Carbon Monoxide



Carboxyhemoglobin, CO, COHb, COH.


To identify the amount of carbon monoxide in the blood related to poisoning, toxicity from smoke inhalation, or exhaust from cars.

Patient Preparation

There are no food, fluid, activity, or medication restrictions unless by medical direction.

Normal Findings

Method: Spectrophotometry, co-oximetry.

% Saturation of Hemoglobin
NonsmokersUp to 2%
SmokersUp to 10%
CO levels in smokers may reach levels greater than 20%. Variation is due in part to factors such as cigarette brand, number of cigarettes smoked per day, and the time interval during which multiple cigarettes are smoked. Research as to whether electronic cigarettes (vaping) produce clinically significant levels of CO are conflicting; further study is needed.

Critical Findings and Potential Interventions

CO % of Total HemoglobinSymptoms
10%–30%Disturbance of judgment, headache, dizziness
30%–40%Dizziness, muscle weakness, vision problems, confusion, increased heart rate, increased breathing rate
50%–60%Loss of consciousness, coma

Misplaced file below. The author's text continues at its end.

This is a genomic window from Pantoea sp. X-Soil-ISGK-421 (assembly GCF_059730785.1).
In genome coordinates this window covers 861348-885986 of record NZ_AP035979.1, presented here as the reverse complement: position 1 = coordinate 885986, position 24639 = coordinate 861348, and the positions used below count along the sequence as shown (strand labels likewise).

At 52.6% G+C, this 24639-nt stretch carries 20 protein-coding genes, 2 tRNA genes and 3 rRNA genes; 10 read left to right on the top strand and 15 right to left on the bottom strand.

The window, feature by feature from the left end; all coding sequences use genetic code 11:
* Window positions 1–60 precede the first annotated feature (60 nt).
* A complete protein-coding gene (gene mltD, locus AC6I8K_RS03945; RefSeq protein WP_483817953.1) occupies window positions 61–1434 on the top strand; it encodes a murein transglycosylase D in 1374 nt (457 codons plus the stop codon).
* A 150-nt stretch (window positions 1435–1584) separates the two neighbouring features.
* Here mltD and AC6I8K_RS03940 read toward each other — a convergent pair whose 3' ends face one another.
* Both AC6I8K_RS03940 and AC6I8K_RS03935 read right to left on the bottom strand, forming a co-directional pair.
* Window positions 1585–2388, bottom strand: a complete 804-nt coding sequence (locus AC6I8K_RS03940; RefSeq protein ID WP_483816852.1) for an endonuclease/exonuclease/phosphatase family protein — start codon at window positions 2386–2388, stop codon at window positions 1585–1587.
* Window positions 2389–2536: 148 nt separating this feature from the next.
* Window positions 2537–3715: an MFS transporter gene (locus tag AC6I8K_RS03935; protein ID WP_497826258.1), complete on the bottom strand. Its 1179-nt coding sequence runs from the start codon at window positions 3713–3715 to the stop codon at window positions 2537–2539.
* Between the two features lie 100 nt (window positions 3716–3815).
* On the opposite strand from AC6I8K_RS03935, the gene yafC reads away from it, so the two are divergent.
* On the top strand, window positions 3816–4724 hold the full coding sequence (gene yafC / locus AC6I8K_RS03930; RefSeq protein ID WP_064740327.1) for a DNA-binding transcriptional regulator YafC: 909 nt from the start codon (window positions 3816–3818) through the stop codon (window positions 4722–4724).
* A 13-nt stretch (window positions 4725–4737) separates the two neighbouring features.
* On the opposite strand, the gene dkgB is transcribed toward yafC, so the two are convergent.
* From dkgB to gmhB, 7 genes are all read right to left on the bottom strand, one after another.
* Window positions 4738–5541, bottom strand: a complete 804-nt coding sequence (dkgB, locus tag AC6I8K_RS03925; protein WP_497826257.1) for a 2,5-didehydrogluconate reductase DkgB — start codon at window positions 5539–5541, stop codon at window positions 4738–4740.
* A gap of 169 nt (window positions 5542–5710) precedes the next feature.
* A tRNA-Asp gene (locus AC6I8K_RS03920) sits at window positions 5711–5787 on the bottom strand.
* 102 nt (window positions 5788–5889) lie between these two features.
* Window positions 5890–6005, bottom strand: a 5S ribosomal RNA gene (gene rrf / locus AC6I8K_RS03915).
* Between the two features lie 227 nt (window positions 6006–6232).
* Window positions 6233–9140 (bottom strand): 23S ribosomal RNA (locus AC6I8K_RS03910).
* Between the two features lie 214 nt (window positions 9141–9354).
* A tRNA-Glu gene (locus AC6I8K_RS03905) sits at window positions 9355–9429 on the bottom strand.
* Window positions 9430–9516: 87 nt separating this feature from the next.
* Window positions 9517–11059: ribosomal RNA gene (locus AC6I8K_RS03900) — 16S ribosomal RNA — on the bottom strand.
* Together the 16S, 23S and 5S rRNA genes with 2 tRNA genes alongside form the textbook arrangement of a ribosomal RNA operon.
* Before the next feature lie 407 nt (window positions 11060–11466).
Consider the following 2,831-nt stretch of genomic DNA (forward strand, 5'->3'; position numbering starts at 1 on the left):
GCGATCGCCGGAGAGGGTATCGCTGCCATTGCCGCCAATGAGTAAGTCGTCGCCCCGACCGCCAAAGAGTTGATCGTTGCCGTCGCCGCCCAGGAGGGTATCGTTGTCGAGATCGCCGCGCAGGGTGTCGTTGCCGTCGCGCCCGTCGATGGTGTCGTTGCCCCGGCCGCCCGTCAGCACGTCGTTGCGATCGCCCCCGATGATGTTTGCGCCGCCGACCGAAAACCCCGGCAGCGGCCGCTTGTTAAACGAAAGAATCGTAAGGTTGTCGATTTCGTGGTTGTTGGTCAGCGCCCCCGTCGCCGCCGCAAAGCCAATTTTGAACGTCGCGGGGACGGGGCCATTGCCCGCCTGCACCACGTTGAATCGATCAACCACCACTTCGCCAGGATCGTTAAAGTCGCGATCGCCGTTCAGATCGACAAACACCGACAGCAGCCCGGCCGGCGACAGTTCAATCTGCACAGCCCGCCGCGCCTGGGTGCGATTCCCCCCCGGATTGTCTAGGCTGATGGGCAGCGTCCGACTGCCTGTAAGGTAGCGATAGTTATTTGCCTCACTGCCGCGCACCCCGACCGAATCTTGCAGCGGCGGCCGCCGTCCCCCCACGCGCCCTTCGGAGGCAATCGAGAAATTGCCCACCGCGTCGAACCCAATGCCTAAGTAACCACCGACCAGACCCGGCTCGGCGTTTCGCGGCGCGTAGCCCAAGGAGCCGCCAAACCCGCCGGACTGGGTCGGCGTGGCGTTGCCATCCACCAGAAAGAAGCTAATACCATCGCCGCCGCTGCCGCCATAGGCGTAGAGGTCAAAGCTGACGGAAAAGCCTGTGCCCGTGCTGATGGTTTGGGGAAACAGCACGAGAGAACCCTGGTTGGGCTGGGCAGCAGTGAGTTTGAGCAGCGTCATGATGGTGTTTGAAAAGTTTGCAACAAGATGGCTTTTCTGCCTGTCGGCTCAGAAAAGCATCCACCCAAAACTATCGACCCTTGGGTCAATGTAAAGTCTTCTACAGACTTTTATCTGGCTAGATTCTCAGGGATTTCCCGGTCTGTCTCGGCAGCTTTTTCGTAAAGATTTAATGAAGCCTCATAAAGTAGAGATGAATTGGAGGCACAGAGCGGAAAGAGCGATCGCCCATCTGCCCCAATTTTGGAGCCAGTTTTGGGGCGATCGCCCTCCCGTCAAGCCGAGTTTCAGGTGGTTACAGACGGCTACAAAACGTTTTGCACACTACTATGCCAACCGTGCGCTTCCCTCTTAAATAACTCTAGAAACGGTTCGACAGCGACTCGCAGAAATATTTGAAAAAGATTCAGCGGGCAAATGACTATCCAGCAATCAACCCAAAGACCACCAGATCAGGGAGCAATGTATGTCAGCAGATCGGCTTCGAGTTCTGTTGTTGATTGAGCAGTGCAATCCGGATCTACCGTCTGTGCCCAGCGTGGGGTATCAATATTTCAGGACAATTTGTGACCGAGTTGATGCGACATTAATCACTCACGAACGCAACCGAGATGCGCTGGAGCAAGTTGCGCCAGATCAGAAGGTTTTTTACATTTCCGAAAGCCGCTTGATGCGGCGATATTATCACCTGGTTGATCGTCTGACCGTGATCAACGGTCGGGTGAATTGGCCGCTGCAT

Greater than 60%Death

Timely notification to the requesting health-care provider (HCP) of any critical findings and related symptoms is a role expectation of the professional nurse. A listing of these findings varies among facilities.

Consideration may be given to verification of critical findings before action is taken. Policies vary among facilities and may include requesting immediate recollection and retesting by the laboratory or retesting using a rapid point-of-care testing instrument at the bedside, if available.

Women and children may suffer more severe symptoms of carbon monoxide poisoning at lower levels of carbon monoxide than do men because women and children usually have lower RBC counts.

A possible intervention in moderate CO poisoning is the administration of supplemental oxygen given at atmospheric pressure. In severe CO poisoning, hyperbaric oxygen treatments may be used.

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